Spooky Sleuths & Haunted Mystery

Author: Alice Kimberly

The recently widowed Penelope Thornton-McClure has decided to do what she never could when her husband was alive: run from his opulent and controlling family and start her own life. It’s certainly not easy, nor are her complicated feelings about widowhood. Now that she is in the tiny town of Proofrock, living out her dream of running a bookstore with her Aunt Sadie, she thinks perhaps with time and patience, this new life will help her heal wounds and move on. That is . . . until a famous novelist comes to her shop for an event and drops dead. Turns out, he’s been murdered, right after making a big announcement. This could be the death kneel for Penn’s new life. The twist? The ghost that lives in her shop – once a hard-bitten detective – is on the case, and he’s going to work through the living to solve it.

The Ghost and Mrs. McClure is the first in The Haunted Bookshop series, which is written by the husband-and-wife team Alice Kimberly, also known as Cleo Coyle, who are responsible for my beloved, long-running Coffeeshop Series. Since I’m all caught up (for now) on that series, I decided to try this one out. I was surprised by the different tone and feel of The Haunted Bookshop series. At first, I didn’t like it, especially not Jack Shepard’s misogynistic, hard-bitten, fedora wearing, stereotypical forties detective slang, where everyone is dames or gals. It seemed way too caricatured, and within the beginning prologue, I was ready for the petulant ghost to permanently depart. But, as Penn moves through her new life and we meet the famous author who storms into her story with a giant chip on his shoulder, I started to get interested despite myself.

Image by shootelkora from Pixabay

As the story develops, our ghost starts to tone down (a little) and we also start to get used to his ways. Penn is the only person who can interact with him, through a weird blip of fate and an odd talent, and so the two become an unlikely duo. The fact that Jack’s supernatural powers are limited to the place where he himself was murdered – the now bookshop – keeps his ability to eavesdrop from being too convenient. That, and just like the humans he tries to trail, he can only be in one place at one time.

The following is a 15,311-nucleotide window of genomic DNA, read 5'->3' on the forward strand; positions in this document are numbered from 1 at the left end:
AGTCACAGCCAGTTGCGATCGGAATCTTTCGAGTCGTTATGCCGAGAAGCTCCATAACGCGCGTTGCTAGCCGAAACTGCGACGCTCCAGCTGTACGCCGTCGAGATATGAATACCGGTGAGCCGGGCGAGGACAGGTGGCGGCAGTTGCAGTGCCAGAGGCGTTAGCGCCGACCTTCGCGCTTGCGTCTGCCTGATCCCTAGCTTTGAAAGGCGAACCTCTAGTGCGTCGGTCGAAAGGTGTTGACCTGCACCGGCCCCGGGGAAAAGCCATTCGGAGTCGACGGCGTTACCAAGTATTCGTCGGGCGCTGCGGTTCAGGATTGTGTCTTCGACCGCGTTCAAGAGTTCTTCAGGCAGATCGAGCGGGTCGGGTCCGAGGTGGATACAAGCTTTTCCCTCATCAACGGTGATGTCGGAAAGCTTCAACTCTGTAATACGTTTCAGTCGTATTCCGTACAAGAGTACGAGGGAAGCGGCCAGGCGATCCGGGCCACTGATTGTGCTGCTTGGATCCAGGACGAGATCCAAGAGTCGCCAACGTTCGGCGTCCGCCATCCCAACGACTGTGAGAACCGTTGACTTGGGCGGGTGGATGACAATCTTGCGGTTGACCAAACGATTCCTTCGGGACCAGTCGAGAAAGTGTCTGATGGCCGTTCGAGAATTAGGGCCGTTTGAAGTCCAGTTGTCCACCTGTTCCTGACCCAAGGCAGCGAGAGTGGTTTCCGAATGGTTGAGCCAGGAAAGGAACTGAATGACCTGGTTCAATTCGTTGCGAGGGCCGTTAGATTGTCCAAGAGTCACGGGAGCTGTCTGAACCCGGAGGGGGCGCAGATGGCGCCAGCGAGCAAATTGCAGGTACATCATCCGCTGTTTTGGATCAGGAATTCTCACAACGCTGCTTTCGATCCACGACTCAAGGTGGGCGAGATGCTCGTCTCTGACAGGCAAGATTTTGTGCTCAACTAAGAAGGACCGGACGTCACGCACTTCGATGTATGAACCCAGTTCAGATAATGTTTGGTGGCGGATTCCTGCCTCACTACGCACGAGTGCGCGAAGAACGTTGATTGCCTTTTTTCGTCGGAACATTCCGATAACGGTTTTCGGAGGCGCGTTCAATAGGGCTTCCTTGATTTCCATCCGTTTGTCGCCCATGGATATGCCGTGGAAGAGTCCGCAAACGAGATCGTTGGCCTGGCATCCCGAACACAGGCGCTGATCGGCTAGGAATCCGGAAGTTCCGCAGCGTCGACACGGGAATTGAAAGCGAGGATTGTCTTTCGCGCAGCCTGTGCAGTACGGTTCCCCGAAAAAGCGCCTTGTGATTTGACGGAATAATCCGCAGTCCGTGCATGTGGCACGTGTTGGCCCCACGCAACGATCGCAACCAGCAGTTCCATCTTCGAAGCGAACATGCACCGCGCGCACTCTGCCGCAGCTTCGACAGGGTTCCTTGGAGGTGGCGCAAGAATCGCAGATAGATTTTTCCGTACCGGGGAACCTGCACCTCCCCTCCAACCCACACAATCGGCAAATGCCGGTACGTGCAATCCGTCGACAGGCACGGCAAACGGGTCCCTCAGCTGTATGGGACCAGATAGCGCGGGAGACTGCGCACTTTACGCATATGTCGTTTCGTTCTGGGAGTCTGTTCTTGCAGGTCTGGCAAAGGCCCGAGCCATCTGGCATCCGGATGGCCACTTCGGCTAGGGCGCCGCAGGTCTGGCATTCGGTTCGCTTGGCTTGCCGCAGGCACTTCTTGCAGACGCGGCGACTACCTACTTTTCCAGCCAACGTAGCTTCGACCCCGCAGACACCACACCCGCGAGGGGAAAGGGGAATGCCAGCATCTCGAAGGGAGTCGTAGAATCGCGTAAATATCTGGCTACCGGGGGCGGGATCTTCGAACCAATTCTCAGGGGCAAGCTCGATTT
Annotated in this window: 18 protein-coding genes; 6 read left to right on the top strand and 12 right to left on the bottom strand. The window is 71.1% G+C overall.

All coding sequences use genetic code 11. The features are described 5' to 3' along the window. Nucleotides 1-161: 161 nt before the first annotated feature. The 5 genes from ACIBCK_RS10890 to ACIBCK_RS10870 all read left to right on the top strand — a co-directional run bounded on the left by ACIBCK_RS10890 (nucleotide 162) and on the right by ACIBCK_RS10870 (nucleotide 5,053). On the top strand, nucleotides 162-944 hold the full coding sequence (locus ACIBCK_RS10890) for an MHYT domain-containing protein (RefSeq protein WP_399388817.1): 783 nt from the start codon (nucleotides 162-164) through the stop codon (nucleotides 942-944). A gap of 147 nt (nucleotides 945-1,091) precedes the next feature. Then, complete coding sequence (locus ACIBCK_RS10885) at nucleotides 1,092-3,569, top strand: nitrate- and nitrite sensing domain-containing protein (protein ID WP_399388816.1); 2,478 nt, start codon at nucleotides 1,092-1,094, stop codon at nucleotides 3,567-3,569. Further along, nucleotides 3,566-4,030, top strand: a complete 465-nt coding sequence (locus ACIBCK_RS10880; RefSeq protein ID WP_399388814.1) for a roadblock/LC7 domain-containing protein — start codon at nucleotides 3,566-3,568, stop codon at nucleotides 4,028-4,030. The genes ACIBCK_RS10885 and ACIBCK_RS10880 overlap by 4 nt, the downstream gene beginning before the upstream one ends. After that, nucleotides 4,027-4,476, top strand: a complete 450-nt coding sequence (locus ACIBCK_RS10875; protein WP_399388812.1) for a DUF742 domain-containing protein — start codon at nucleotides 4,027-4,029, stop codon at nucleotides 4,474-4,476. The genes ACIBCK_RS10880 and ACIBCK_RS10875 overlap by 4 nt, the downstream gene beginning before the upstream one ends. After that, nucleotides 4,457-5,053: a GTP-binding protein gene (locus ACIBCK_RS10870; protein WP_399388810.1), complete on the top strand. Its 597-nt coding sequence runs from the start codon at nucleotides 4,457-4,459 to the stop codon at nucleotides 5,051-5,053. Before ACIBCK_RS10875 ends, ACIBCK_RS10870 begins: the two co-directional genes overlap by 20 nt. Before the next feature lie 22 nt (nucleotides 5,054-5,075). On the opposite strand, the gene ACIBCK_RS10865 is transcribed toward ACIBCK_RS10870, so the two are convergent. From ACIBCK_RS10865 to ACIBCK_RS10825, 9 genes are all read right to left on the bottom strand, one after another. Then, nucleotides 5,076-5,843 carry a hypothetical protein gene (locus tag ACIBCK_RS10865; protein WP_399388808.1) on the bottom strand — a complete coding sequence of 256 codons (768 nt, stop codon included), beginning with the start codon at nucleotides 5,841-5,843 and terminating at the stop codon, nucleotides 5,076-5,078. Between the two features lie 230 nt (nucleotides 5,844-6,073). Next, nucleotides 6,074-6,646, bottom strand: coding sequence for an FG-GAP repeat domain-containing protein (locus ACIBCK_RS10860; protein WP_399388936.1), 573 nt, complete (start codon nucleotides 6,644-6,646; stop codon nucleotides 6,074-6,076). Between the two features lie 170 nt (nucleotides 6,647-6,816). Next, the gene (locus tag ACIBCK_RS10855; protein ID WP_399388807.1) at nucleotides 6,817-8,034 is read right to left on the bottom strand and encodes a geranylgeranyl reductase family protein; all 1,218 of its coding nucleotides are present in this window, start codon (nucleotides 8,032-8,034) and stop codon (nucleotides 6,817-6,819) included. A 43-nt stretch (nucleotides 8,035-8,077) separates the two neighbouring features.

As the story moves forward, there are loads of suspects. The dead author, good as his writing might have been, certainly wasn’t charming during his actual life. Indeed, he had quite a few enemies from his wife to his son-in-law to random people he met on the street. And the method of killing, well, everyone had access, and everyone had motive.

With Jack’s life experience as a real detective and Penn’s determinedness to fight for the bookshop, I couldn’t help but become invested, even to the point that Jack’s movie noir slang become somewhat less irritating. After all, even our handsome ghost got some characterization and there are multiple reasons to feel empathy for him in his very confined afterlife.

The story ends as all cozy mysteries must: with danger and confrontation. But this story was a bit cleverer than your average cozy. With a PI ghost giving you advice, it’s easier to setup an elaborate sting and get the prep to confess. What we have left, however, is another mystery that might tie into our ghost’s inability to rest and that final case that he died trying to solve.

Overall, The Ghost and Mrs. McClure was a great beginning to the series. I can see the characters growing, the setting become more of a real place, the bond between reader and this cozy, paranormal world solidifying. I’ll be back to read more of this series.

– Frances Carden

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Frances Carden
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